Close Encounters of the Yardmadori Kind

Last fall I was cleaning out the volunteer plants in the yard when I spotted a couple of interesting little specimens that have been weed-whacked by the landscaper over the past couple of years. both were clumpish in form and I collected and repotted. I was sure one was a birch, but the other needed spring to reveal its identity. I had to laugh when the leaves emerged, I’m pretty sure it is a Toxicodendron diversilobum. Before I toss it in the green recycle bin, has anyone had or even tried making Toxicodendron diversilobum into a bonsai–is poison oak a native species that we could be exploring? Thoughts? :crazy_face::roll_eyes:


I guess if you have a macabre sense of humor you could turn it into a bonsai, but I can’t imagine it would be worthwhile. You’d have to get prepped every time you work on it (gloves, sleeves, eye protection, etc).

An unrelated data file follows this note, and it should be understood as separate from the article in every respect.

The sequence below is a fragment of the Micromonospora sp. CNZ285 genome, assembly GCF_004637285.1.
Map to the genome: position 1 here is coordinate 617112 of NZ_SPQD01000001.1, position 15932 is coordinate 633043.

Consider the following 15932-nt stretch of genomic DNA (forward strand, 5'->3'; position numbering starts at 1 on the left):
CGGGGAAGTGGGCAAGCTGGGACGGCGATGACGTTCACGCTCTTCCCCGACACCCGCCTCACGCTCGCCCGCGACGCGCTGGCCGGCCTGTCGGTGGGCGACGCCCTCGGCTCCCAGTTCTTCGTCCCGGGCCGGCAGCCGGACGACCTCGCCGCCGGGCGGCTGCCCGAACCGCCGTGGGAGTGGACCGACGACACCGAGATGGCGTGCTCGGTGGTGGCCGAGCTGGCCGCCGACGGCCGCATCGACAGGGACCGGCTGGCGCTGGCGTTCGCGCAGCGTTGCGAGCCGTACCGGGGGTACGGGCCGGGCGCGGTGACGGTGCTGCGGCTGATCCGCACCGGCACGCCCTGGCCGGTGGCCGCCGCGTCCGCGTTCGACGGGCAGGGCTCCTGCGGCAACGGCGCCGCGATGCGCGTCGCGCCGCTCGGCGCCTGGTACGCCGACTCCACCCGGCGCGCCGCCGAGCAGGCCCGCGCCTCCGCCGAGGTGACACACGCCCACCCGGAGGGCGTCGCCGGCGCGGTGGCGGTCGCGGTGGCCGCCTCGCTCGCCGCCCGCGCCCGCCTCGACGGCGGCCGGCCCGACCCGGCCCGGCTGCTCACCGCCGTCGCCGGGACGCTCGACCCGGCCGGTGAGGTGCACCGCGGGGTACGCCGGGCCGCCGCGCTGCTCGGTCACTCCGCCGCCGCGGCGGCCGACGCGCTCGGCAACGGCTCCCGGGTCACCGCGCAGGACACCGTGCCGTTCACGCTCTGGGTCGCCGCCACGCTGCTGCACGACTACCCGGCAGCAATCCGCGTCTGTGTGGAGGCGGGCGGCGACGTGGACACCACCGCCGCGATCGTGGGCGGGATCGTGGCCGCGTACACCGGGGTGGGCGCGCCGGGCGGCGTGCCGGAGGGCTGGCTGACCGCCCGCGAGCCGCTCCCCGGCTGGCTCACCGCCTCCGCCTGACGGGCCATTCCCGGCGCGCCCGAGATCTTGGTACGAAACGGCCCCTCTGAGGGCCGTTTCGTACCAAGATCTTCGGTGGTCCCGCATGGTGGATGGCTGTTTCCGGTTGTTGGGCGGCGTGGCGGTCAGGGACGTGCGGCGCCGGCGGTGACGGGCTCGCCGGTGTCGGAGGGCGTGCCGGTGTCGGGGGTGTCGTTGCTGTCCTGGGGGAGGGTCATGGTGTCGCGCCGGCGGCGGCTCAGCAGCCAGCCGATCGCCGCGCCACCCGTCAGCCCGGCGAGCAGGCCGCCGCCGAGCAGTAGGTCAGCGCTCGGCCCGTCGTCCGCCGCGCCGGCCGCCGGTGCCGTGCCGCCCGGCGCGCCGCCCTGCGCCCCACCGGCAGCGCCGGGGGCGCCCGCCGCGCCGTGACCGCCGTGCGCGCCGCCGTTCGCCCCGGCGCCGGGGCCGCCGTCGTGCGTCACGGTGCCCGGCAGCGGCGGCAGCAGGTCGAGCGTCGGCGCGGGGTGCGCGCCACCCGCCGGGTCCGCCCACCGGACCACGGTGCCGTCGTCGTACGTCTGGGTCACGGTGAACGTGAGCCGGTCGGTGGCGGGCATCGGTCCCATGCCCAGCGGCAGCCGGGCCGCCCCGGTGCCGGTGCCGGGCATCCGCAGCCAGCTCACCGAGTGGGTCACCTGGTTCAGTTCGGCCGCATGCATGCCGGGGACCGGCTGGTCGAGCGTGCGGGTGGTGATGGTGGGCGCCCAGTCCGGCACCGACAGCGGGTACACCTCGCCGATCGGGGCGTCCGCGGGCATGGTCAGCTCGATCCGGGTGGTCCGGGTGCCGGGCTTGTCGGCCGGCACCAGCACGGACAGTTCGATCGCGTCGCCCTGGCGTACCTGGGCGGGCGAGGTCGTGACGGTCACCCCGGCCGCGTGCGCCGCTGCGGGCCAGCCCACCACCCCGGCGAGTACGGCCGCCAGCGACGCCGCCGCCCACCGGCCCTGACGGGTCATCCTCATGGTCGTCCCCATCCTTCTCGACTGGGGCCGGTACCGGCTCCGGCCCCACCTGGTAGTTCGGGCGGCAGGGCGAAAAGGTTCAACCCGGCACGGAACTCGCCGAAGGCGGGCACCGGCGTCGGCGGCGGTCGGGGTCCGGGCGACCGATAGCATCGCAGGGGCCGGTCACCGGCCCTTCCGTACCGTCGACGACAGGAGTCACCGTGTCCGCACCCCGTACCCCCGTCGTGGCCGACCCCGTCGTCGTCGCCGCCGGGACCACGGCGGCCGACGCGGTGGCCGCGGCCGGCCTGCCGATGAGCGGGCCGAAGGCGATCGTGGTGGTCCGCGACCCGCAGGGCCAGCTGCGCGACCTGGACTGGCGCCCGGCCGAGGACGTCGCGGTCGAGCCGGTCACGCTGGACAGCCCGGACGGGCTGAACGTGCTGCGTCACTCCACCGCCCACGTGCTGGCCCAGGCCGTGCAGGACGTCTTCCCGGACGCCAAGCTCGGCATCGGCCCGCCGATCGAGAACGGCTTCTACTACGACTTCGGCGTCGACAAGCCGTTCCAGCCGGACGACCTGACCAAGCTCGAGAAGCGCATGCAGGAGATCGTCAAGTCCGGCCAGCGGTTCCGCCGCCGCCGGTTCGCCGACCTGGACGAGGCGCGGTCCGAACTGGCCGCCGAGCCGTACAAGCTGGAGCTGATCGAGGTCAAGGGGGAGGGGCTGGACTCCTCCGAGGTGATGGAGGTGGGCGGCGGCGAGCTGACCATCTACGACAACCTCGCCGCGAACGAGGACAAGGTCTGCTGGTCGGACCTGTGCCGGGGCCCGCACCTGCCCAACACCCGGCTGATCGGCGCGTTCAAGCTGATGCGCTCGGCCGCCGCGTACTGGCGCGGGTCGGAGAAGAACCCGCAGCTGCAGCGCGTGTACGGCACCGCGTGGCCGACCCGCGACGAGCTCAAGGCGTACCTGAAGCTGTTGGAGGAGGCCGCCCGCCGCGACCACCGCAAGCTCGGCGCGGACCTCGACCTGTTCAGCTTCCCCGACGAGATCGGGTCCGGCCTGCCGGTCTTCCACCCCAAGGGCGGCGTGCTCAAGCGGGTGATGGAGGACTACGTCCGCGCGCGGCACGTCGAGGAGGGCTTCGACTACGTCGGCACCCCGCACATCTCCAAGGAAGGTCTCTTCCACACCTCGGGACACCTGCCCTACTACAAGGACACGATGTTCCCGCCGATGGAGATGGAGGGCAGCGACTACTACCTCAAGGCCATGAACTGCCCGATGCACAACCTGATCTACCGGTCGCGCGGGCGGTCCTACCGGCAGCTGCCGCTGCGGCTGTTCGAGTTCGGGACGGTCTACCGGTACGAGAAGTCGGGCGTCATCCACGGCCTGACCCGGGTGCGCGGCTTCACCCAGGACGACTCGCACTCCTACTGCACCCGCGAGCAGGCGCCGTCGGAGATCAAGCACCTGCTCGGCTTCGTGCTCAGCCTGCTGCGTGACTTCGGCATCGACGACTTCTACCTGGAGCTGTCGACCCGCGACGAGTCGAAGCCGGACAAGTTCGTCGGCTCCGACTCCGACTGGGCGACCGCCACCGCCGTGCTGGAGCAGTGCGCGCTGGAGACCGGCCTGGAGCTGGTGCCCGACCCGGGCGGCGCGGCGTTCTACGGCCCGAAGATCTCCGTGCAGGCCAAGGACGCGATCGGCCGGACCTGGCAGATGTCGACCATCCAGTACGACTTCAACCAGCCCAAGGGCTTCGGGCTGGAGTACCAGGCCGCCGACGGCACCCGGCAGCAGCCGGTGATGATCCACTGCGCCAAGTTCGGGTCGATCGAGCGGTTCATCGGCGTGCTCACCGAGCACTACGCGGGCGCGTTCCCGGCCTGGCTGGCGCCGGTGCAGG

And if I remember correctly, it’s more of a vine than a shrub or tree. I don’t remember ever seeing a thickened trunk on one in the wild.

Oddly… someone in our local group presented a well trained specimine at last summers show. ( I won’t name names…)
Even though it was labeled, very few people recognized the oddity… I found it highly amusing.

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I think I remember seeing a specimen in Nick Lenz’s book Bonsai from the wild. Styled similar to a scrawny vine maple or something. I’m super allergic to the stuff…good luck if you try to attempt it. I’m itching just thinking about it.


Before you begin, know that you’ll never be able to show it publicly. You’ll be creating chemical landmines wherever it is displayed. You’ll need a set of tools dedicated to it or you’ll need to thoroughly clean any tools you use. Urushiol is easily transferred from the plant to anything else. It’ll last on these objects for up to two weeks.